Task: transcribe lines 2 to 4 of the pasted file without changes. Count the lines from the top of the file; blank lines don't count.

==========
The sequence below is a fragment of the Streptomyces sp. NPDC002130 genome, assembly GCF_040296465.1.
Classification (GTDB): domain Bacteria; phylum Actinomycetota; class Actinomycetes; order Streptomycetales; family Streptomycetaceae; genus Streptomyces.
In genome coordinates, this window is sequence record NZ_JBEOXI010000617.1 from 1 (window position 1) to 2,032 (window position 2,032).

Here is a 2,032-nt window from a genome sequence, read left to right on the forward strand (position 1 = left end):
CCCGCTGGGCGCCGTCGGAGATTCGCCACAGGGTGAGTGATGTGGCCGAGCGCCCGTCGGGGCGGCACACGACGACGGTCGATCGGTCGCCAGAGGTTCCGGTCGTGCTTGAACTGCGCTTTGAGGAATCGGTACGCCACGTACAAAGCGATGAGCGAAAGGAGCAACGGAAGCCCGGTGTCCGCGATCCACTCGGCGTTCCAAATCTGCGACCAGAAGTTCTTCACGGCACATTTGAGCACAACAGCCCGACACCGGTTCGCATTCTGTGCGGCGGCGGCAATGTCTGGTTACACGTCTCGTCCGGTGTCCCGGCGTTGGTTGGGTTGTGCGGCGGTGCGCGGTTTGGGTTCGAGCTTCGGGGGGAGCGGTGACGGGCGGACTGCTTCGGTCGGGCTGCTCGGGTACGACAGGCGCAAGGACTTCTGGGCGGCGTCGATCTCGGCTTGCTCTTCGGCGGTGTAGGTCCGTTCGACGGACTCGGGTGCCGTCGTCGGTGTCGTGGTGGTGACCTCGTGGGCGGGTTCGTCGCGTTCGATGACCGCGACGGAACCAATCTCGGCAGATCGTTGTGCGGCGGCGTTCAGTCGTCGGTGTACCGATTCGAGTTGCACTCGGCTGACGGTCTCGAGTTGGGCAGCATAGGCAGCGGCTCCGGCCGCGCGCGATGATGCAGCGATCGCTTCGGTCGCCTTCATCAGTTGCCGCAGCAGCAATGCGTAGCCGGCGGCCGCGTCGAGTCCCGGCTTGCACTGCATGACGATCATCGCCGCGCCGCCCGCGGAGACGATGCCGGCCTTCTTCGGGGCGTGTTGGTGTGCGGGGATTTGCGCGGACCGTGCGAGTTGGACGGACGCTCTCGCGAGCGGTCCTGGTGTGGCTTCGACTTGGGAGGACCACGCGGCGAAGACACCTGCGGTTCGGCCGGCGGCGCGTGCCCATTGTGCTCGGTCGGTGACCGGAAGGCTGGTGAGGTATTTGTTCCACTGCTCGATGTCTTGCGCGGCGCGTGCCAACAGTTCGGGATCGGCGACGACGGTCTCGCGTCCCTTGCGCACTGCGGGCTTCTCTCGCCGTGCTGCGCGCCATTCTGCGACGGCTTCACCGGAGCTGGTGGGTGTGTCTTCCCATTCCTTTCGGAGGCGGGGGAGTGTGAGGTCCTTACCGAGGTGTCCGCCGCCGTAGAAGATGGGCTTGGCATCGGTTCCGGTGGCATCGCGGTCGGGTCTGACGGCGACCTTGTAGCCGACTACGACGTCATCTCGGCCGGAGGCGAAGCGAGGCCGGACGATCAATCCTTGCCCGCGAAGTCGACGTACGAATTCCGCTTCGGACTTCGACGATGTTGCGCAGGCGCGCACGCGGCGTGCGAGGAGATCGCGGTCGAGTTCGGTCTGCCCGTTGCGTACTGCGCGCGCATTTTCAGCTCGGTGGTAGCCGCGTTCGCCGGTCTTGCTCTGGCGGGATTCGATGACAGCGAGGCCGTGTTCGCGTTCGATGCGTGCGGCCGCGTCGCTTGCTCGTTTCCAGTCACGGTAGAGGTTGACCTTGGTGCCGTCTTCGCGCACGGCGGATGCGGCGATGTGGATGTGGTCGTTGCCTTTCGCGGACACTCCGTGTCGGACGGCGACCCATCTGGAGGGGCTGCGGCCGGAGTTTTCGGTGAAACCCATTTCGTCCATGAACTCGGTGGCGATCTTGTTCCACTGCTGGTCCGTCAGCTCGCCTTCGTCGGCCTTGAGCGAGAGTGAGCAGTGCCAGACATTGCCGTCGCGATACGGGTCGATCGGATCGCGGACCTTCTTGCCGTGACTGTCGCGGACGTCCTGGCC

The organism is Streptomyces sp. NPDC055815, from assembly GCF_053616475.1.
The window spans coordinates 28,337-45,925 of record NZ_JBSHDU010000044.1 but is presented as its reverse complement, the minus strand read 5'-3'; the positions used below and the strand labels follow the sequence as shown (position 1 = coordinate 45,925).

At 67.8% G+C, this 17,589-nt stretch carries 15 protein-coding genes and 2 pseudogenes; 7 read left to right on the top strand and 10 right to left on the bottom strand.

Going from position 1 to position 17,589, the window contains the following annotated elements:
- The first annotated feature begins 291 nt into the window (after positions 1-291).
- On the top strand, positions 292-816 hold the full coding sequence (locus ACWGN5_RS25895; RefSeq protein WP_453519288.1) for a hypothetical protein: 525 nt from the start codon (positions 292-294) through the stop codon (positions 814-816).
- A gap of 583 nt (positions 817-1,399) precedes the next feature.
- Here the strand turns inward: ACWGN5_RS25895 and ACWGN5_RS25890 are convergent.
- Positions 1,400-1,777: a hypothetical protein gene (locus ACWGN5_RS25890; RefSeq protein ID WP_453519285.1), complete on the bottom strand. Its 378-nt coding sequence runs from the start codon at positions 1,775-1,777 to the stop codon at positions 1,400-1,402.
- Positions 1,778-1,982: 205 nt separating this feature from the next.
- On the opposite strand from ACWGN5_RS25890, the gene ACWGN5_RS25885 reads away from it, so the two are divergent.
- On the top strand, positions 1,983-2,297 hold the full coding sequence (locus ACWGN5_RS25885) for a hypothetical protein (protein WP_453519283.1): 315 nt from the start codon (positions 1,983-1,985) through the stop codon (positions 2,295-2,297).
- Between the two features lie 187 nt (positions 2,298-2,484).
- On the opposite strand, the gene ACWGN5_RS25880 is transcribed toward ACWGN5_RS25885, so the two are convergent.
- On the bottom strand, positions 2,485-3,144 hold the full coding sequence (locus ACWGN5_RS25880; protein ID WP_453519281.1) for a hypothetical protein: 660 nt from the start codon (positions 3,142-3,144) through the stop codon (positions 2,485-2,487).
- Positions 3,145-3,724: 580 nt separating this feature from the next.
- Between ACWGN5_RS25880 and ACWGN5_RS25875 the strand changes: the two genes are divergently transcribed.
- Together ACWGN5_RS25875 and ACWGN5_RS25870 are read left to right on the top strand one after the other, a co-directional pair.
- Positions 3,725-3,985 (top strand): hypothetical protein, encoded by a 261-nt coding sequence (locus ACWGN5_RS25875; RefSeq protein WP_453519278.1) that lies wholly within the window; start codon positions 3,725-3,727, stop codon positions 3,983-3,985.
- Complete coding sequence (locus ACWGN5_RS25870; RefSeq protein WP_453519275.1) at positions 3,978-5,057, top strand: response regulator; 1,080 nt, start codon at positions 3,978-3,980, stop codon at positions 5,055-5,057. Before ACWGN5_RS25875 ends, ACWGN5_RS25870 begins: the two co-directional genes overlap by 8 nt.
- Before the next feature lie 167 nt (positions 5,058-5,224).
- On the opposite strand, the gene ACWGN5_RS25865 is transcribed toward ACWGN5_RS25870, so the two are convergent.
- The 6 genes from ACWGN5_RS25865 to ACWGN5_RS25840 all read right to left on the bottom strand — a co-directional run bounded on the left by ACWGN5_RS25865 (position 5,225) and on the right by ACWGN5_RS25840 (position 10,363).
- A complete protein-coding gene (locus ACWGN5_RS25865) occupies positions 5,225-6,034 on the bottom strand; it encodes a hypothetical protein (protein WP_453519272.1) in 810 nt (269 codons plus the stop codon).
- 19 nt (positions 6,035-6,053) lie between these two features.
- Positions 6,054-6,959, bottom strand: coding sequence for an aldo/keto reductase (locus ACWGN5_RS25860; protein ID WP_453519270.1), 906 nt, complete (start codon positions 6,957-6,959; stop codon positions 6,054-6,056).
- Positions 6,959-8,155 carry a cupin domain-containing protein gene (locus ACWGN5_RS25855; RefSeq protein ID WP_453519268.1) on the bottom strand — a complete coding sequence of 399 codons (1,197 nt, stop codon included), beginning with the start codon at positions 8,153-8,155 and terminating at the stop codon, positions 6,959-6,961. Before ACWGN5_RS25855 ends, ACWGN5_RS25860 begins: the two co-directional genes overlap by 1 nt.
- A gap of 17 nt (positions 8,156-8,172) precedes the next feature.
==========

Classification (GTDB): domain Bacteria; phylum Actinomycetota; class Actinomycetes; order Streptomycetales; family Streptomycetaceae; genus Streptomyces.
In genome coordinates, this window is sequence record NZ_JBEOXI010000617.1 from 1 (window position 1) to 2,032 (window position 2,032).

Here is a 2,032-nt window from a genome sequence, read left to right on the forward strand (position 1 = left end):